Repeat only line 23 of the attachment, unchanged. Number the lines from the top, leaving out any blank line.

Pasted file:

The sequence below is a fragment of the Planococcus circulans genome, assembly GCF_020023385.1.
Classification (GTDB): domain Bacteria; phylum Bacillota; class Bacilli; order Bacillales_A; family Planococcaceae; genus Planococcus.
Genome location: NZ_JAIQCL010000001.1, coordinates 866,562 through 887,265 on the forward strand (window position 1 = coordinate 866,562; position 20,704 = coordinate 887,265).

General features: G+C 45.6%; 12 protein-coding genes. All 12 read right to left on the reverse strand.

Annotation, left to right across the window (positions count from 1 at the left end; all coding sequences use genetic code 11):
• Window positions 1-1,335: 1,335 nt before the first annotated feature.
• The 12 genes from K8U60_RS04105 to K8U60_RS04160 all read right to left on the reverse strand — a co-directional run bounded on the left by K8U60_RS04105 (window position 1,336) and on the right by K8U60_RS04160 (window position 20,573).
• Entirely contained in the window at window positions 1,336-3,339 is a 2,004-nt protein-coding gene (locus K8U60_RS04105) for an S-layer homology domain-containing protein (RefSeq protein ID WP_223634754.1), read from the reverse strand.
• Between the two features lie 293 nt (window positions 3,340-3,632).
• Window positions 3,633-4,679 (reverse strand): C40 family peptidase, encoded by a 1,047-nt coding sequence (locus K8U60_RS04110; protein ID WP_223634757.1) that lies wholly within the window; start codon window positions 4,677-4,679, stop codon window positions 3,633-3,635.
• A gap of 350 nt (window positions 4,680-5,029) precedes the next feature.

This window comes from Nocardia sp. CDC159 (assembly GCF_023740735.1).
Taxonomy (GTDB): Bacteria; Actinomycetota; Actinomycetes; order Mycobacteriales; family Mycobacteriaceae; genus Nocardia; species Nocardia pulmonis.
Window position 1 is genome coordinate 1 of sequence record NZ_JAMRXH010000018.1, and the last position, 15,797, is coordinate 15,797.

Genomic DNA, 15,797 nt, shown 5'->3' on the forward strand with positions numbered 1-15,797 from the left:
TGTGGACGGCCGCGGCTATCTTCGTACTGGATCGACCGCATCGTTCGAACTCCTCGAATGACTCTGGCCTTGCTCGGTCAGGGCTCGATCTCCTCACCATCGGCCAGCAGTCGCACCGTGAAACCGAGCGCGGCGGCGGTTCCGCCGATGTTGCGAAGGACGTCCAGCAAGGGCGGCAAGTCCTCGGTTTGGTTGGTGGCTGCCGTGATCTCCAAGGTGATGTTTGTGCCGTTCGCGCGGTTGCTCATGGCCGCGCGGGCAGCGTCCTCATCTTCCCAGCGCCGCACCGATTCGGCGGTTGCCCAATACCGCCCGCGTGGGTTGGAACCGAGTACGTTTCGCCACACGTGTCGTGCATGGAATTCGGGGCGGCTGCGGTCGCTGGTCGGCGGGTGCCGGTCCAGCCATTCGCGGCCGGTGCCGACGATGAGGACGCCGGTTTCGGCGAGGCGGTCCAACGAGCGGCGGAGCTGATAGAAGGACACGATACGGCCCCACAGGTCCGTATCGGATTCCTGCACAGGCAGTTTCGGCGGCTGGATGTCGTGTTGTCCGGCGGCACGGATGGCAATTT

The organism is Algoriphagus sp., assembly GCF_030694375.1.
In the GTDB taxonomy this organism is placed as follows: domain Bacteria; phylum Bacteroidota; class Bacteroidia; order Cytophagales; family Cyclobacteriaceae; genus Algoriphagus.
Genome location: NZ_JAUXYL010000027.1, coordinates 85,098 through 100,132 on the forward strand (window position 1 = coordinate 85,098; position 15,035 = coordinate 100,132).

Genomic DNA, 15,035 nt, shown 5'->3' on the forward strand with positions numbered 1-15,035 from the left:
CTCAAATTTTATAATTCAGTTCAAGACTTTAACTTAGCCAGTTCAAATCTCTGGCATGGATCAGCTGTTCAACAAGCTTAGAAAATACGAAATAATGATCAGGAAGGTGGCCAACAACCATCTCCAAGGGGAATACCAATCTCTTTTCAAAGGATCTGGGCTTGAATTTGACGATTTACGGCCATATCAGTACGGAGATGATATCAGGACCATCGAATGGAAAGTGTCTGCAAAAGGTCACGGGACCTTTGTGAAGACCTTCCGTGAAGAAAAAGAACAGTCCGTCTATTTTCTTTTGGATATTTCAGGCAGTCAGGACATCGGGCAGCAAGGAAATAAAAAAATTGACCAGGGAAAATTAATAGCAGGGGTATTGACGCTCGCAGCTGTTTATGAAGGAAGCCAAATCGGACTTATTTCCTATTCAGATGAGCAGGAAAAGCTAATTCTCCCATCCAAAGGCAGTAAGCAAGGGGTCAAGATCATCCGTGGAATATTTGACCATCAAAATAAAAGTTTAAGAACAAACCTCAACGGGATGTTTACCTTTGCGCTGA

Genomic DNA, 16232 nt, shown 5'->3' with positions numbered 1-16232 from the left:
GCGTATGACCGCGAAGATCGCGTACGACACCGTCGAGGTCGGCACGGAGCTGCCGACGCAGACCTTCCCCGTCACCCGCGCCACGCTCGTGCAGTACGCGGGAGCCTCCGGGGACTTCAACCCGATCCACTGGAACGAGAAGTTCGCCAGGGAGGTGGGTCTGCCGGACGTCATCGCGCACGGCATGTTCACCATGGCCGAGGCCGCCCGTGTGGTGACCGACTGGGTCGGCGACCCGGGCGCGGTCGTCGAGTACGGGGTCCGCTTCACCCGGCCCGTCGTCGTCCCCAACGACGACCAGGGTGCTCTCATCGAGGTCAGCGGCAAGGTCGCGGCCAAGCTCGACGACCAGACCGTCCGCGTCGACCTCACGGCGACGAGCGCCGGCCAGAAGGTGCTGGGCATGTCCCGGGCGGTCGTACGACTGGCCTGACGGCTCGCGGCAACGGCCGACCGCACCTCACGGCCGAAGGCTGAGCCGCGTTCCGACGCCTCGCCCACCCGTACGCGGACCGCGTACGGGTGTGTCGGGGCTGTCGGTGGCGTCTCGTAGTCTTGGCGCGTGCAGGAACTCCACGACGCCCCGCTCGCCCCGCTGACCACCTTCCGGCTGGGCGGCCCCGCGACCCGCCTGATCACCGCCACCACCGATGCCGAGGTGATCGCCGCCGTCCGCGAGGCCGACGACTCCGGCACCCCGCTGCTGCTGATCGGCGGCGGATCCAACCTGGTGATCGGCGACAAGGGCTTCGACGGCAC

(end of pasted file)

GCGTATGACCGCGAAGATCGCGTACGACACCGTCGAGGTCGGCACGGAGCTGCCGACGCAGACCTTCCCCGTCACCCGCGCCACGCTCGTGCAGTACGCGGGAGCCTCCGGGGACTTCAACCCGATCCACTGGAACGAGAAGTTCGCCAGGGAGGTGGGTCTGCCGGACGTCATCGCGCACGGCATGTTCACCATGGCCGAGGCCGCCCGTGTGGTGACCGACTGGGTCGGCGACCCGGGCGCGGTCGTCGAGTACGGGGTCCGCTTCACCCGGCCCGTCGTCGTCCCCAACGACGACCAGGGTGCTCTCATCGAGGTCAGCGGCAAGGTCGCGGCCAAGCTCGACGACCAGACCGTCCGCGTCGACCTCACGGCGACGAGCGCCGGCCAGAAGGTGCTGGGCATGTCCCGGGCGGTCGTACGACTGGCCTGACGGCTCGCGGCAACGGCCGACCGCACCTCACGGCCGAAGGCTGAGCCGCGTTCCGACGCCTCGCCCACCCGTACGCGGACCGCGTACGGGTGTGTCGGGGCTGTCGGTGGCGTCTCGTAGTCTTGGCGCGTGCAGGAACTCCACGACGCCCCGCTCGCCCCGCTGACCACCTTCCGGCTGGGCGGCCCCGCGACCCGCCTGATCACCGCCACCACCGATGCCGAGGTGATCGCCGCCGTCCGCGAGGCCGACGACTCCGGCACCCCGCTGCTGCTGATCGGCGGCGGATCCAACCTGGTGATCGGCGACAAGGGCTTCGACGGCAC